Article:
360° Virtual Reality Explores Climate Change at COP23
Our Home, Our People is a 360° virtual reality experience produced by creative technologists at S1T2 in collaboration with the World Bank for the COP23 Climate Change Conference. The idea was to bring delegates in wintery Germany – and indeed the global community – into the heart of Fiji to experience the very real effects of climate change on the Pacific region, inspiring stronger action on climate change across the world.
The impact that climate change will have in the Pacific Islands over the next couple of years has been well documented. But facts and figures often don’t reach people on an emotional level. The goal with Our Home, Our People was to use virtual reality to tell the very human stories behind climate change across the region, in an effort to create an empathetic, emotional response in global audiences.
Exploring the issue of climate change through the intimate, personal stories of four people across Fiji, Our Home, Our People illuminates the destruction wrought by climate change while showing the determination of the Pacific people. In doing so, the 360° virtual reality experience becomes an empathetic call to action, urging COP23 delegates and the global community to support these islands that have done little to cause climate change but will be one of the key regions experiencing the brunt of its impact.
The 360° virtual reality experience was launched in partnership with the Fijian Government during the 2017 COP23 Climate Change Conference in Bonn, Germany. Our Home, Our People has since been selected as a finalist in the United Nations Sustainable Development Goals Action Awards, and has garnered over 230,000 views including from Michael Bloomberg. It has also been featured at various World Bank events and has been released to the global community through the dedicated website.
Producing 360° Virtual Reality in the Pacific
Brought to life through a Samsung Gear VR head-mounted display, these stories create a sense of empathy with the characters, depicting both the hardship they’re enduring and the resilience they’re finding in the face of extreme climate conditions. Throughout the experience, the audience is constantly challenged to bear witness to the unique threat that climate change poses to communities across Fiji and the Pacific.
As with all virtual reality productions, our aim in creating Our Home, Our People was to produce as immersive an experience as possible, ready for the COP23 conference. In order to do this, we relied on a wide range of technology and video production techniques to get us across the line. Most notably, we used the newly released Insta360 Pro to capture 8K 360° footage of our characters and their environments. This would allow us to tell each of their stories with the highest possible level of fidelity, with high-resolution visuals creating an increasingly intimate experience.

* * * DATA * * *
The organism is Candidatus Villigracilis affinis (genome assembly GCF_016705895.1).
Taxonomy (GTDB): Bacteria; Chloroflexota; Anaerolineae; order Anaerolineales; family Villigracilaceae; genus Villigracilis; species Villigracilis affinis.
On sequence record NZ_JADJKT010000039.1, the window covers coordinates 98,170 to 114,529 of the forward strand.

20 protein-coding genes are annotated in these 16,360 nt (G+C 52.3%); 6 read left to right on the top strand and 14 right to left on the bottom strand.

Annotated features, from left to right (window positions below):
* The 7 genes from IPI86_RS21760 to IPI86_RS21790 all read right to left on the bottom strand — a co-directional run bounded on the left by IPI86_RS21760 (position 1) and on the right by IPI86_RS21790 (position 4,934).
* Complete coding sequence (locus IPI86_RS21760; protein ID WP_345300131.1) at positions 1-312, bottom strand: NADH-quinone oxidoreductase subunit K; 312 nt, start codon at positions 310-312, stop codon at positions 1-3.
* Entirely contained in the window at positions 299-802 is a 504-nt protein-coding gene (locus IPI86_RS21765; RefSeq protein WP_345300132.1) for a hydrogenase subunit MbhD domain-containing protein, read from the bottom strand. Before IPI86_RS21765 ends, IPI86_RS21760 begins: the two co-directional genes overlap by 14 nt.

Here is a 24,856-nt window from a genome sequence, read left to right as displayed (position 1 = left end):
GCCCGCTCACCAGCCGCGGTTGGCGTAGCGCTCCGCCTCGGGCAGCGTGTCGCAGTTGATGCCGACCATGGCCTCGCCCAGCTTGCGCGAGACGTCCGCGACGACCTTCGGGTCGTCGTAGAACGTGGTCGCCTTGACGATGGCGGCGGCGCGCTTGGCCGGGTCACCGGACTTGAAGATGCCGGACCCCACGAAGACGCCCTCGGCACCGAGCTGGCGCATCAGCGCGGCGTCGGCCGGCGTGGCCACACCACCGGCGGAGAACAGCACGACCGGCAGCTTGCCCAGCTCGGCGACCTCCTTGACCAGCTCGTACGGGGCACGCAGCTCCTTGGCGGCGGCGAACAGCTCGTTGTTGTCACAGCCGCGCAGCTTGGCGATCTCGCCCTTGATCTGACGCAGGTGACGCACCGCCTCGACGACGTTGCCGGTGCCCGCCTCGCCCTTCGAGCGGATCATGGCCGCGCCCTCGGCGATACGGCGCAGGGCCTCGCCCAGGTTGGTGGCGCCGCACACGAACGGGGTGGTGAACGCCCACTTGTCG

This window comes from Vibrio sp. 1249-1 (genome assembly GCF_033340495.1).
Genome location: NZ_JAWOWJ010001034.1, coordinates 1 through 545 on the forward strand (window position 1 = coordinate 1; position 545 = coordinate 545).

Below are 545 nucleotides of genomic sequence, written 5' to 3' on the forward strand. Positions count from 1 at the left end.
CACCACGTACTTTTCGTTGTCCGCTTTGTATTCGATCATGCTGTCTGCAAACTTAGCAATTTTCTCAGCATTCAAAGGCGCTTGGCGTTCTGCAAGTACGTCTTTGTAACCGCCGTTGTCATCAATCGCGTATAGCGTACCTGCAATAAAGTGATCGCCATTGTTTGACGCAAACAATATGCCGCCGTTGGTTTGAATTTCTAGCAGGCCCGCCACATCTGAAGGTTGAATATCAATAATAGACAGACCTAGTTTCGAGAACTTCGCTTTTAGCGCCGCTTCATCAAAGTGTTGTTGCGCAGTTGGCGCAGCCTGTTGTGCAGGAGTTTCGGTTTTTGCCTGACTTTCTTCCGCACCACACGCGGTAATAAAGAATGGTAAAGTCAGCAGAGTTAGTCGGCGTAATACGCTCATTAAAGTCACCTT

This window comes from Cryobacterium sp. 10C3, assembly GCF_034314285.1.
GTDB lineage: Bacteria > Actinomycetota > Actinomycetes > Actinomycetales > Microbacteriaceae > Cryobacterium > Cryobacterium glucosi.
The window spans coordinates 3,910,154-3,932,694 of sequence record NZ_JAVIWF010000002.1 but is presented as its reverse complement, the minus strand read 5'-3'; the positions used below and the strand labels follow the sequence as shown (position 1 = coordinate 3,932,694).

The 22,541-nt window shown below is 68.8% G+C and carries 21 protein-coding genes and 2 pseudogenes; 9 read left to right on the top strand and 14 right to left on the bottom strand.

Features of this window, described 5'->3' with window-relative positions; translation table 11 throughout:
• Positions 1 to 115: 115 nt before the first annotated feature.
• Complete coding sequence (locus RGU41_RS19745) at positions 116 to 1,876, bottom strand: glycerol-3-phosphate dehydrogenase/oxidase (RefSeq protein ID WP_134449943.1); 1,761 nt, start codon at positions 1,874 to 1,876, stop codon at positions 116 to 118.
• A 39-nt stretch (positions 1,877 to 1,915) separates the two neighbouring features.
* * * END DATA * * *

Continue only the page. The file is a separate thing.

Pairing this camera with a H2N microphone setup allowed us to push the immersive quality of the film through its audio. Through this combination we were able to record spatial audio that would follow the audience as they moved and rotated their heads during the experience. It also gave us the option to switch between and merge two different audio inputs during the video production process. Using intelligent audio in this way would create a more realistic virtual reality experience for audiences, where the depth of the story was conveyed through the visuals and audio alike.
- Adobe Creative Suite.
- Mettle Studio,
- Mocha VR,
- SGO Mistika VR.
- Insta360 Pro,
- Samsung Gear VR,
- Samsung S8.
Working with Samsung Gear VR
Meanwhile, the choice to show the film on a Samsung Gear VR gave us access to the latest user experience capabilities – and a mobile virtual reality set up for distribution at COP23. Given our familiarity with this hardware, we were able to push the technology to its limits to create high quality renders of the film despite the limitations of mobile virtual reality streaming. This allowed S1T2 to create a seamless experience for viewers that were not only particularly concerned with climate change, but also had the means and influence to do something about it.